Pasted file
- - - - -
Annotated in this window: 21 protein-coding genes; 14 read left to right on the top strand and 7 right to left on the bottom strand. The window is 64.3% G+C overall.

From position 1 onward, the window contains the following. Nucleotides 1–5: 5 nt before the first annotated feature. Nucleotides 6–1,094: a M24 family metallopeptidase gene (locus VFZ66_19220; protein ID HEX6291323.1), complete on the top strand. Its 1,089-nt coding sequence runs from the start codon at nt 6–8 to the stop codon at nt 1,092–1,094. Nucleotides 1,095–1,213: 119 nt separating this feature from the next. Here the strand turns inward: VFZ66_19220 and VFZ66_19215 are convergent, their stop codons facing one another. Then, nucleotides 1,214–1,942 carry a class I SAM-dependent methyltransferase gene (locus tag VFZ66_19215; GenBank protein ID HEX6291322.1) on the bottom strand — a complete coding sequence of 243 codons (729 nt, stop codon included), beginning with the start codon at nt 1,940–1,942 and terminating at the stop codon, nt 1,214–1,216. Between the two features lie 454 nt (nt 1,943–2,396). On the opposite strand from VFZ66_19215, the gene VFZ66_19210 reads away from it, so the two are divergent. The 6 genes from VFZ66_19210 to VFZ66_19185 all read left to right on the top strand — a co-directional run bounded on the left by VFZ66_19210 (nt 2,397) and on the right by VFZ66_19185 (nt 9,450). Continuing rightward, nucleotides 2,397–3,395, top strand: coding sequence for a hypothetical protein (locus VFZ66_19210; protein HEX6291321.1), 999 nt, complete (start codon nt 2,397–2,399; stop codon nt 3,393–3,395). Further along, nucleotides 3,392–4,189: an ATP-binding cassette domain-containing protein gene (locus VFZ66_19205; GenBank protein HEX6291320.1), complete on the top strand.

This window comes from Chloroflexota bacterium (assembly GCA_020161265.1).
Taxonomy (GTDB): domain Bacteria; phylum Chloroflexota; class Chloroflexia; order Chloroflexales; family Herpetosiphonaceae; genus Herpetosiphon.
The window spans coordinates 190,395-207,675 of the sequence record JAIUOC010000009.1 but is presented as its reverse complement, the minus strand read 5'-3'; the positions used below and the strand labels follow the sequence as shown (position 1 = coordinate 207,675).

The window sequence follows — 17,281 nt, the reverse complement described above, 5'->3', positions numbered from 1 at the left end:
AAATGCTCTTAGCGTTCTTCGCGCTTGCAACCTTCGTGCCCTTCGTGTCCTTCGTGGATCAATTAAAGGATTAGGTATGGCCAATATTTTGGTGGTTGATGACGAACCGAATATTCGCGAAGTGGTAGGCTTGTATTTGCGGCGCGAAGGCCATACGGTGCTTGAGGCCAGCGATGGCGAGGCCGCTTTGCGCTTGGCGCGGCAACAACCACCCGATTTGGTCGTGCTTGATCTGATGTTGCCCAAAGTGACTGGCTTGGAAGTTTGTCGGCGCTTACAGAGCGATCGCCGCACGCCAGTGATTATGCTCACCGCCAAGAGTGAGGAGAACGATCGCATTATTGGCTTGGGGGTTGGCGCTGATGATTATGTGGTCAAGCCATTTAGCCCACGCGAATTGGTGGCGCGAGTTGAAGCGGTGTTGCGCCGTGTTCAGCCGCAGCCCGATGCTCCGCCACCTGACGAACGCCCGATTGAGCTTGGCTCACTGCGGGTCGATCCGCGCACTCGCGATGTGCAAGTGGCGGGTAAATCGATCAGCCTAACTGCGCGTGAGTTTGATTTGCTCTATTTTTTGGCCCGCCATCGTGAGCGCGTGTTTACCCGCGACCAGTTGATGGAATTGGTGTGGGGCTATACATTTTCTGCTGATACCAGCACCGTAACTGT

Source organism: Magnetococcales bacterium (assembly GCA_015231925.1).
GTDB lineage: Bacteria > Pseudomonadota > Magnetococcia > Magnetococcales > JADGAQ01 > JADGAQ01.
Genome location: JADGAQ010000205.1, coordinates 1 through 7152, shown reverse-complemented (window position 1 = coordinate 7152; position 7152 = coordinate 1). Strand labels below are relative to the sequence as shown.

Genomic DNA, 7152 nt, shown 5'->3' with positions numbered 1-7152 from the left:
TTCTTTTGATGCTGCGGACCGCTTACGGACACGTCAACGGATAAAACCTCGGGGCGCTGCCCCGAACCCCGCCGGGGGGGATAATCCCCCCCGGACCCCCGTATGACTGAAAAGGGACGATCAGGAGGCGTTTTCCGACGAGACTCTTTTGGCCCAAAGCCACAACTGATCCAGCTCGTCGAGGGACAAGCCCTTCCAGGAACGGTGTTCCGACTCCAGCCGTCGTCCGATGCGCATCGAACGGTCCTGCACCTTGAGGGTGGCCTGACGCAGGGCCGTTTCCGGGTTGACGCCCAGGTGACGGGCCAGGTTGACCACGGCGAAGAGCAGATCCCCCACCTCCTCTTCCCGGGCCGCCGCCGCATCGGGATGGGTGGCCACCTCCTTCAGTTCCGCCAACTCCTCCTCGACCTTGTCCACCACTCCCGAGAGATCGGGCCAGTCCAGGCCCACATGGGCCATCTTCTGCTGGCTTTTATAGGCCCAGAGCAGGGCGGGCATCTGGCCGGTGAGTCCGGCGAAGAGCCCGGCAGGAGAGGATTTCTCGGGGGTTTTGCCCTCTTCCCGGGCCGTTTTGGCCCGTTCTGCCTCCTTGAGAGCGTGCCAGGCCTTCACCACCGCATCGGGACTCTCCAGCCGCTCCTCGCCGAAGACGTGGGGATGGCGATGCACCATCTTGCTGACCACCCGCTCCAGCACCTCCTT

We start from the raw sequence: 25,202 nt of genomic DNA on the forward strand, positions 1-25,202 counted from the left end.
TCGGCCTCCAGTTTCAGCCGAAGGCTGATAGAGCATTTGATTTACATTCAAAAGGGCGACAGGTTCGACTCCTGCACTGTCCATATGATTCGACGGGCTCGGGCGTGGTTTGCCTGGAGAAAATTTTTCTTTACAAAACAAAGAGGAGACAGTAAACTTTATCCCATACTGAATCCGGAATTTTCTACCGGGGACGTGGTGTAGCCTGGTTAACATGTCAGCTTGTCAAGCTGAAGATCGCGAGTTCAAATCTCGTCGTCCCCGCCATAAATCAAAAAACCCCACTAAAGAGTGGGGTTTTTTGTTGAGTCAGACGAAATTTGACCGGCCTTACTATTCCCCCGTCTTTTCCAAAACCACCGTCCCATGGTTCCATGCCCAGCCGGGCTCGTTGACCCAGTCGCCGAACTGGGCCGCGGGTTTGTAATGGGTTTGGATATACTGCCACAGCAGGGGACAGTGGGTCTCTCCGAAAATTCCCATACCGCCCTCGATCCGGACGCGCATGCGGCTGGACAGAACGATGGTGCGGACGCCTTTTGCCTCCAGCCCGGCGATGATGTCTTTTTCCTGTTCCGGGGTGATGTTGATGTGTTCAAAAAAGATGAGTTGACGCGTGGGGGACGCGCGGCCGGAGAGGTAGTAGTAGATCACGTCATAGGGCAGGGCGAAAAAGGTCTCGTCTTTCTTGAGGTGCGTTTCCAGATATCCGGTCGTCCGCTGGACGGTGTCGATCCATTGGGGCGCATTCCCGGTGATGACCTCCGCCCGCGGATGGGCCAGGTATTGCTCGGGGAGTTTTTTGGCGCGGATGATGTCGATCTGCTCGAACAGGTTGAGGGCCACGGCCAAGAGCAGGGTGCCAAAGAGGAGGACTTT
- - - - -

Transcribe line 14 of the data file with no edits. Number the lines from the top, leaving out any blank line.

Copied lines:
TCGGCCTCCAGTTTCAGCCGAAGGCTGATAGAGCATTTGATTTACATTCAAAAGGGCGACAGGTTCGACTCCTGCACTGTCCATATGATTCGACGGGCTCGGGCGTGGTTTGCCTGGAGAAAATTTTTCTTTACAAAACAAAGAGGAGACAGTAAACTTTATCCCATACTGAATCCGGAATTTTCTACCGGGGACGTGGTGTAGCCTGGTTAACATGTCAGCTTGTCAAGCTGAAGATCGCGAGTTCAAATCTCGTCGTCCCCGCCATAAATCAAAAAACCCCACTAAAGAGTGGGGTTTTTTGTTGAGTCAGACGAAATTTGACCGGCCTTACTATTCCCCCGTCTTTTCCAAAACCACCGTCCCATGGTTCCATGCCCAGCCGGGCTCGTTGACCCAGTCGCCGAACTGGGCCGCGGGTTTGTAATGGGTTTGGATATACTGCCACAGCAGGGGACAGTGGGTCTCTCCGAAAATTCCCATACCGCCCTCGATCCGGACGCGCATGCGGCTGGACAGAACGATGGTGCGGACGCCTTTTGCCTCCAGCCCGGCGATGATGTCTTTTTCCTGTTCCGGGGTGATGTTGATGTGTTCAAAAAAGATGAGTTGACGCGTGGGGGACGCGCGGCCGGAGAGGTAGTAGTAGATCACGTCATAGGGCAGGGCGAAAAAGGTCTCGTCTTTCTTGAGGTGCGTTTCCAGATATCCGGTCGTCCGCTGGACGGTGTCGATCCATTGGGGCGCATTCCCGGTGATGACCTCCGCCCGCGGATGGGCCAGGTATTGCTCGGGGAGTTTTTTGGCGCGGATGATGTCGATCTGCTCGAACAGGTTGAGGGCCACGGCCAAGAGCAGGGTGCCAAAGAGGAGGACTTT